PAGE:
Chappie has books? Chappie’s stories?
Just before Chappie premiered director Neill Blomkamp spoke out against his previous film Elysium. “I just didn’t make a good enough film” he said. That left plenty of room for Chappie to impress, or frankly, to just not be terrible. But not only is Chappie awful, it is laughably, unbelievably inept in pretty much every sense (besides above par special effects). South African Zef-Rap freaks Die Antwoord play themselves and wear Die Antwoord clothing. Chappie himself is an unholy mix of Johnny Five and Jar Jar Binks. And the insane innocent-sentient-robot-turns-into-lowriding-trailepark-gangster plot is dumb beyond words. Good thing it’s all unintentionally funny. Big shout out to Yolandi for wearing a Chappie t-shirt at the end. I thought it couldn’t get dumber and I was wrong.
Review by Michael E. Burdick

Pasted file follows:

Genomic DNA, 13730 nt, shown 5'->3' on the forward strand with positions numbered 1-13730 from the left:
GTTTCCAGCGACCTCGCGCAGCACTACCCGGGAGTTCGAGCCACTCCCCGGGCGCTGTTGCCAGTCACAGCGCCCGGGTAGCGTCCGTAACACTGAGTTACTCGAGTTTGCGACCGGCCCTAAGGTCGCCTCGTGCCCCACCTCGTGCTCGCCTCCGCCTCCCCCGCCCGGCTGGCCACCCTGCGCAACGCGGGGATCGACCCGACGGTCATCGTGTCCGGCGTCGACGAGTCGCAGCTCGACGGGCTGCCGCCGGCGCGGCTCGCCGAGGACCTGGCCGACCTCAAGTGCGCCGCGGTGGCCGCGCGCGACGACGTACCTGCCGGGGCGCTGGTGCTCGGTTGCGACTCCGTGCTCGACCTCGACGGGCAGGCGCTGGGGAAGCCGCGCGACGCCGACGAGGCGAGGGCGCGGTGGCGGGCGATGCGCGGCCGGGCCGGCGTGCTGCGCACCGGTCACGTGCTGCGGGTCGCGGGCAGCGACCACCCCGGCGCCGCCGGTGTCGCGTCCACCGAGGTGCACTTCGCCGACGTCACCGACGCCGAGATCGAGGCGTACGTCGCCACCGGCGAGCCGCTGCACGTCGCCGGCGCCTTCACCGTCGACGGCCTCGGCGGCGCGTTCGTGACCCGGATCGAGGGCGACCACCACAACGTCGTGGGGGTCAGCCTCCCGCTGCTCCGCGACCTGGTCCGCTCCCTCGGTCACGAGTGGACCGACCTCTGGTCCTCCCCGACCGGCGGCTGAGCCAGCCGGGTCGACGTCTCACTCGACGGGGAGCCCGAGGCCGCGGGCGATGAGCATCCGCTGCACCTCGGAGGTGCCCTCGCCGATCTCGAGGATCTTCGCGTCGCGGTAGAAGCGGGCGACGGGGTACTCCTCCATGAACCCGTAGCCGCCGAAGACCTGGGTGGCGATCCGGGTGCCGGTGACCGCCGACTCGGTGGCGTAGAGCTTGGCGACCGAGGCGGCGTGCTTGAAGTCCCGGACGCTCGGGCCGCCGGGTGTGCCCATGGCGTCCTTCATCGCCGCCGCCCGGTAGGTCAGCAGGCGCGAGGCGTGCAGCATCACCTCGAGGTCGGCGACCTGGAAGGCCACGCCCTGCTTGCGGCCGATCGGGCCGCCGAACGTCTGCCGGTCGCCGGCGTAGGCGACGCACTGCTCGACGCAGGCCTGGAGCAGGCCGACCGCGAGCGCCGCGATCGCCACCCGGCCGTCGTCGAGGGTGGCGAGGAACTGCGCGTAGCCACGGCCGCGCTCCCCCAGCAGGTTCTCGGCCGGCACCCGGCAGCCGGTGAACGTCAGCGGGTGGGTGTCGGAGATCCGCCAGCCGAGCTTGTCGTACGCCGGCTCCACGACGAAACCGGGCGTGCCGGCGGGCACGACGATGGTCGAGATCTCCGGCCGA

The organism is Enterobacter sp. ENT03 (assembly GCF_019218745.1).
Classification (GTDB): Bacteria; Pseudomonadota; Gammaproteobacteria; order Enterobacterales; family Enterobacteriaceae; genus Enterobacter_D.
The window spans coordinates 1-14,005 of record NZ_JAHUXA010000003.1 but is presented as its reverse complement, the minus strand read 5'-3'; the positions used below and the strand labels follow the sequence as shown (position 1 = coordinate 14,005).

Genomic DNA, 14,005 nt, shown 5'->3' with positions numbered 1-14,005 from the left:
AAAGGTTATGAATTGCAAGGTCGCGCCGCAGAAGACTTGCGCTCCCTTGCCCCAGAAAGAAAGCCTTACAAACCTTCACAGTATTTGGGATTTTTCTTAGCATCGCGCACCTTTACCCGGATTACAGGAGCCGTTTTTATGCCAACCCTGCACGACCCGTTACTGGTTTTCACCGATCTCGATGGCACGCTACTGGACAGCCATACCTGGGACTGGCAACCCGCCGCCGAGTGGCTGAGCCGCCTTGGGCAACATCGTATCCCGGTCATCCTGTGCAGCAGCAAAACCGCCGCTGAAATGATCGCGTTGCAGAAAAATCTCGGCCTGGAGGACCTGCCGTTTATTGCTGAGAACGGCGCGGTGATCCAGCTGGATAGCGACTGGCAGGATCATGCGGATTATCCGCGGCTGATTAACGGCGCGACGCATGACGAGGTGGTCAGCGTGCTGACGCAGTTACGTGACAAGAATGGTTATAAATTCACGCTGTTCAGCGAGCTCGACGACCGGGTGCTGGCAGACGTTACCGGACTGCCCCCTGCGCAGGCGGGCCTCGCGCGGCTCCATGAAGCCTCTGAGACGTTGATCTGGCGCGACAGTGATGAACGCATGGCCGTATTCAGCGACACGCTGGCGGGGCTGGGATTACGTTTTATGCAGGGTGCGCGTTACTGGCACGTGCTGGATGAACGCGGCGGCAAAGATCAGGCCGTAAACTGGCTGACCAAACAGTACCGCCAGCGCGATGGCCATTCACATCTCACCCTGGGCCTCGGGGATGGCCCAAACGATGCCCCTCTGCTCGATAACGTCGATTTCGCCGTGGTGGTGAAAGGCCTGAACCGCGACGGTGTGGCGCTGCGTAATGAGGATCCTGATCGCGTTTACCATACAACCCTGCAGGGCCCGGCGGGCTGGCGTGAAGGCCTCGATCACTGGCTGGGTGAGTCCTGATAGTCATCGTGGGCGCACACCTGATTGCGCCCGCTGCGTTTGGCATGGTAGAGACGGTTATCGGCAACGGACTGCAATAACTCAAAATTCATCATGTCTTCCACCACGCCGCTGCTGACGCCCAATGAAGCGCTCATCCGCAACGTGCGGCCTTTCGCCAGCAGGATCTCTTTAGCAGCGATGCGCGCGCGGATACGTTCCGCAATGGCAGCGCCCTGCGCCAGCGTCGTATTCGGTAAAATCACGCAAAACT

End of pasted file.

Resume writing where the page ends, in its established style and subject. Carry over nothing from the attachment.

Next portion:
During a Q&A with director David Robert Mitchell at his hometown theatre, Mitchell admitted that the concept’s origin for It Follows was from a recurring nightmare he had as a child; he was hunted by a relentless anonymous figure, always just ever-walking straight toward him. Even though he could quickly escape and run away when it found him hiding in a room, the growing anxiety from the eternal hide-and-seek was crippling—how long could he successfully evade the predator before he carelessly let his guard down or finally succumbed to the exhausting stress? Mitchell’s sophomore effort (after his widely acclaimed low-budget Myth of the American Sleepover) has Maika Monroe (The Guest) playing Jamie “Jay”, a teenager on the cusp of adulthood, afflicted with this very curse after she escapes her suburban safety-net and discovers the risks and consequences of young adulthood. It Follows reanimates the horror genre’s clichés: holding tension and creating paranoia, expertly reproducing the encroaching dread from J-horror-style dead-on shots, finding faith and strength in numbers, and a strikingly original electronic score (a nice homage to John Carpenter). These strengths are all balanced with a thoughtful eye and a surreal purgatory-like set. Mitchell’s decision to use the sin of female pre-martial, promiscuous sex however, is one cliché he could have expanded on. Ultimately, even if It Follows front-loads its most fantastic scenes Mitchell still successfully passes his haunting nightmare to the audience.